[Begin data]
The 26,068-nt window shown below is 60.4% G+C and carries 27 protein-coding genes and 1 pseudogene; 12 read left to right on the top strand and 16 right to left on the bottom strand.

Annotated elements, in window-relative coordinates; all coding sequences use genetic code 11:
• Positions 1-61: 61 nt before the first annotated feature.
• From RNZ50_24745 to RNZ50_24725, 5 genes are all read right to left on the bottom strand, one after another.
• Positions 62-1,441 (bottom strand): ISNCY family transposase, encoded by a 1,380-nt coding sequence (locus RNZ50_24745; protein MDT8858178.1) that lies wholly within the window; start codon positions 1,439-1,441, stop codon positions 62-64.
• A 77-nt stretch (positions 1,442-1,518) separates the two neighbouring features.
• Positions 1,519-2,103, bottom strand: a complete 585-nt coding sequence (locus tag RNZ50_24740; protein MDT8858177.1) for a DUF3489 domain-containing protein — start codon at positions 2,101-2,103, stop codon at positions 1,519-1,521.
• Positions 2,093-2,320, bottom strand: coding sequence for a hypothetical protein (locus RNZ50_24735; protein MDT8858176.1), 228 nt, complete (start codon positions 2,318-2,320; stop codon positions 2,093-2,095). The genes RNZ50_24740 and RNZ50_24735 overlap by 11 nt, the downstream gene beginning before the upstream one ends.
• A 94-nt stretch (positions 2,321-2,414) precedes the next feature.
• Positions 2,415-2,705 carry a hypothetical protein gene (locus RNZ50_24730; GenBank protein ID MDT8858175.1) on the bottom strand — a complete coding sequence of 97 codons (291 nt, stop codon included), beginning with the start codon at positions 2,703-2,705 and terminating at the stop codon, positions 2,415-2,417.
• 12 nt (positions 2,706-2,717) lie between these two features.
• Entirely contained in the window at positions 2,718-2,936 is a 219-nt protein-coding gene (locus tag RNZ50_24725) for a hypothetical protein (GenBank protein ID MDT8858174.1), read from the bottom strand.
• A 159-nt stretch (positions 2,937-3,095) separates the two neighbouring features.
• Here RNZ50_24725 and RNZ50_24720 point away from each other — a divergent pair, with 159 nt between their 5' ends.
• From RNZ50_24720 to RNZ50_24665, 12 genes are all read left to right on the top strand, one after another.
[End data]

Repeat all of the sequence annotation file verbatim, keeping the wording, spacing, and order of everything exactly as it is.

The 26,068-nt window shown below is 60.4% G+C and carries 27 protein-coding genes and 1 pseudogene; 12 read left to right on the top strand and 16 right to left on the bottom strand.

Annotated elements, in window-relative coordinates; all coding sequences use genetic code 11:
• Positions 1-61: 61 nt before the first annotated feature.
• From RNZ50_24745 to RNZ50_24725, 5 genes are all read right to left on the bottom strand, one after another.
• Positions 62-1,441 (bottom strand): ISNCY family transposase, encoded by a 1,380-nt coding sequence (locus RNZ50_24745; protein MDT8858178.1) that lies wholly within the window; start codon positions 1,439-1,441, stop codon positions 62-64.
• A 77-nt stretch (positions 1,442-1,518) separates the two neighbouring features.
• Positions 1,519-2,103, bottom strand: a complete 585-nt coding sequence (locus tag RNZ50_24740; protein MDT8858177.1) for a DUF3489 domain-containing protein — start codon at positions 2,101-2,103, stop codon at positions 1,519-1,521.
• Positions 2,093-2,320, bottom strand: coding sequence for a hypothetical protein (locus RNZ50_24735; protein MDT8858176.1), 228 nt, complete (start codon positions 2,318-2,320; stop codon positions 2,093-2,095). The genes RNZ50_24740 and RNZ50_24735 overlap by 11 nt, the downstream gene beginning before the upstream one ends.
• A 94-nt stretch (positions 2,321-2,414) precedes the next feature.
• Positions 2,415-2,705 carry a hypothetical protein gene (locus RNZ50_24730; GenBank protein ID MDT8858175.1) on the bottom strand — a complete coding sequence of 97 codons (291 nt, stop codon included), beginning with the start codon at positions 2,703-2,705 and terminating at the stop codon, positions 2,415-2,417.
• 12 nt (positions 2,706-2,717) lie between these two features.
• Entirely contained in the window at positions 2,718-2,936 is a 219-nt protein-coding gene (locus tag RNZ50_24725) for a hypothetical protein (GenBank protein ID MDT8858174.1), read from the bottom strand.
• A 159-nt stretch (positions 2,937-3,095) separates the two neighbouring features.
• Here RNZ50_24725 and RNZ50_24720 point away from each other — a divergent pair, with 159 nt between their 5' ends.
• From RNZ50_24720 to RNZ50_24665, 12 genes are all read left to right on the top strand, one after another.